On reaching Mecca he performs the legal ablutions, proceeds to the Sacred Mosque, and having saluted the ‘black stone,’ makes the tawâf or circuit of the Kaabah seven times, three times quickly and four times at a slow walk.
He then visits the Maqâm Ibrâhîm or Abraham′s station, and afterwards returns and kisses the black stone.
Passing through the gate of the haram leading to Mount Zafâ, he runs seven times between the summit of that hill and that of Merwah.
On the eighth day, called tarwî′h, the pilgrims assemble in the valley of Minâ, where they pass the night.
As soon as morning prayers are over they ‘rush tumultuously’ to Mount Arafât, stay there until sunset, and then proceed to a place called Muzdalifeh, where they again pass the night.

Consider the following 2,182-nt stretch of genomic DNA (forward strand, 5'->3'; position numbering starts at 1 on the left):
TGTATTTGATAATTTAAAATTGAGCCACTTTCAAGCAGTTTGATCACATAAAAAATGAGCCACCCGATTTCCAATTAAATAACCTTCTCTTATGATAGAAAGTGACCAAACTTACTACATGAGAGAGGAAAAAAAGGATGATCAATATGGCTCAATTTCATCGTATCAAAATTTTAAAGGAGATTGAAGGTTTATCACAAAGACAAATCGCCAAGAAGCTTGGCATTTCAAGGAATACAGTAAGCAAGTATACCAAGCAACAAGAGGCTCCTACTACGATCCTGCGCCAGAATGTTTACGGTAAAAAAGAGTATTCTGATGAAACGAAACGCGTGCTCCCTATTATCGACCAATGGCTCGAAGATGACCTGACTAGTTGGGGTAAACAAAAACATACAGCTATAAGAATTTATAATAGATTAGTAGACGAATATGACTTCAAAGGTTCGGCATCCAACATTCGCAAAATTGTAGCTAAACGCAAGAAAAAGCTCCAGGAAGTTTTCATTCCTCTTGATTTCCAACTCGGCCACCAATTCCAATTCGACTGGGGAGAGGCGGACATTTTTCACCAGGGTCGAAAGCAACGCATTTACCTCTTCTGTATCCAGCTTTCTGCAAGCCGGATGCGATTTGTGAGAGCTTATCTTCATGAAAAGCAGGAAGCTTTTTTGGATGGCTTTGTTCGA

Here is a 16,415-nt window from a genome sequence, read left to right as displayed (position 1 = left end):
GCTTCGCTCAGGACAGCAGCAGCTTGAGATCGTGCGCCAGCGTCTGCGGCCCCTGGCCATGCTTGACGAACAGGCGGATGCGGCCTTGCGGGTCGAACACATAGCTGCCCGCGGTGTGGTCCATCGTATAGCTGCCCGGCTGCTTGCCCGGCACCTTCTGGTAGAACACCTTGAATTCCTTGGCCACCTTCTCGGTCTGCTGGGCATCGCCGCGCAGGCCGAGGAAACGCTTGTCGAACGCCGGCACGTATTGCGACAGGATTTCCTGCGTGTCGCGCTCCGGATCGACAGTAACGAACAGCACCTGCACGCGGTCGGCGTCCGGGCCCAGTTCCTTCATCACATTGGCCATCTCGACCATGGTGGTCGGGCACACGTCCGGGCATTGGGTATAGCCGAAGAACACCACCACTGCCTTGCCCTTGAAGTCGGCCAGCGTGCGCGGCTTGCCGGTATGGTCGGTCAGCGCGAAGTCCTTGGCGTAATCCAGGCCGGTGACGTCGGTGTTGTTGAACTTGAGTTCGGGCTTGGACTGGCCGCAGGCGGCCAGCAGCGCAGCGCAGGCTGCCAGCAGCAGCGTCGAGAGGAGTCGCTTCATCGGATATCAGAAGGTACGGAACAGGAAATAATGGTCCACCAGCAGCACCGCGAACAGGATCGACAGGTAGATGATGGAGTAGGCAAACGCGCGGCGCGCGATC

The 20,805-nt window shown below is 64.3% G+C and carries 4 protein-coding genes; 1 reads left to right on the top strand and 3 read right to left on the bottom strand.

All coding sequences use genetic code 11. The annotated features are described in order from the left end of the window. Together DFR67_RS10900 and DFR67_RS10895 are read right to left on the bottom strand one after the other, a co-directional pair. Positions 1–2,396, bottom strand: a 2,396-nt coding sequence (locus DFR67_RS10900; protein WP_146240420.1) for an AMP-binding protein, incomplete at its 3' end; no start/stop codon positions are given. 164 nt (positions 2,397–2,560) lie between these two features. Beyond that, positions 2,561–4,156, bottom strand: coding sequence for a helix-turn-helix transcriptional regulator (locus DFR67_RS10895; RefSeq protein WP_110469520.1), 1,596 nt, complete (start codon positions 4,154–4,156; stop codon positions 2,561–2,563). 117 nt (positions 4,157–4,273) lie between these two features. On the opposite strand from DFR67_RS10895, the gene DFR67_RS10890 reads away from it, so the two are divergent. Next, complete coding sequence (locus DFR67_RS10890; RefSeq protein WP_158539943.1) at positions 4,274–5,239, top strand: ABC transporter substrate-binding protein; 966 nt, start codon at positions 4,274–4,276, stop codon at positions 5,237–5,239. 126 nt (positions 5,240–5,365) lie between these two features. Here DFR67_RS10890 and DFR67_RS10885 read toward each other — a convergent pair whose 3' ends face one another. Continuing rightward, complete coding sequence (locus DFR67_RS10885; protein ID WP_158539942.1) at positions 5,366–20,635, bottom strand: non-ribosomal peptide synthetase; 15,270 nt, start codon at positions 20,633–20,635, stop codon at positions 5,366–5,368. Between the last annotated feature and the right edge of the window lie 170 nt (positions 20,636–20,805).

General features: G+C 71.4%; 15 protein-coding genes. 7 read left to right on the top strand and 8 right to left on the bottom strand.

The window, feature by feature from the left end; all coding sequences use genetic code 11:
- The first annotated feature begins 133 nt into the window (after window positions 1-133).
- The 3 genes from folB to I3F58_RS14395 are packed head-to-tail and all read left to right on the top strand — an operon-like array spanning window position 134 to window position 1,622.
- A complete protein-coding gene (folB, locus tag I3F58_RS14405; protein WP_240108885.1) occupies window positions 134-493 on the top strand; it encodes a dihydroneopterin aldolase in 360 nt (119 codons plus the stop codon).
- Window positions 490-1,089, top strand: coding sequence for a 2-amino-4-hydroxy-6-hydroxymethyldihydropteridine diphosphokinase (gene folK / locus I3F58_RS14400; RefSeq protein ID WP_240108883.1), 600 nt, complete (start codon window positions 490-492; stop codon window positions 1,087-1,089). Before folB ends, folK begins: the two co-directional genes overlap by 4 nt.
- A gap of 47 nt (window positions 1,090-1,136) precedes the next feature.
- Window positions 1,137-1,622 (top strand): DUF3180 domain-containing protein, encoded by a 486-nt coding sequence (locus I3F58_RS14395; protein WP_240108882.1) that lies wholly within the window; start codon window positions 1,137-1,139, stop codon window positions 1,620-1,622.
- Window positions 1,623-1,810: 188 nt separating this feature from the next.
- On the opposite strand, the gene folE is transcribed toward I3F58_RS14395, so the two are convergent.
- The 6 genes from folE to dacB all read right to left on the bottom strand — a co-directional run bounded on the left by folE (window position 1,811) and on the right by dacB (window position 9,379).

The next day is the ′Hîd al Az‘hâ, when the pilgrims again repair to the valley of Mini, and go through the ceremony of throwing stones at three pillars, called Gamrah. This is in commemoration of Abraham, or, as some say, of Adam, who, meeting the devil at the same spot, drove him away with stones.
The next ceremony is the sacrifice of some animal, a camel, sheep, or goat, in Minâ; after which they divest themselves of the pilgrim garb and get themselves shaved, their nails pared, &c.
The pilgrim should then rest at Mecca for the three following days, the âiyâm et tasrîq or ‘days of drying up,’ scil. the blood of the sacrifices.
The sacrifice is said to have been instituted in commemoration of Abraham's proposed sacrifice of his son Ishmael (not Isaac as in the Bible) in accordance with the divine command.
The pilgrimage must be performed from the seventh to the tenth of the month Dhu′l ‘Higgeh. A visit at any other time of the year is termed ′Homrah, ‘visitation,’ and though meritorious, has not the same weight as the ‘Hagg itself.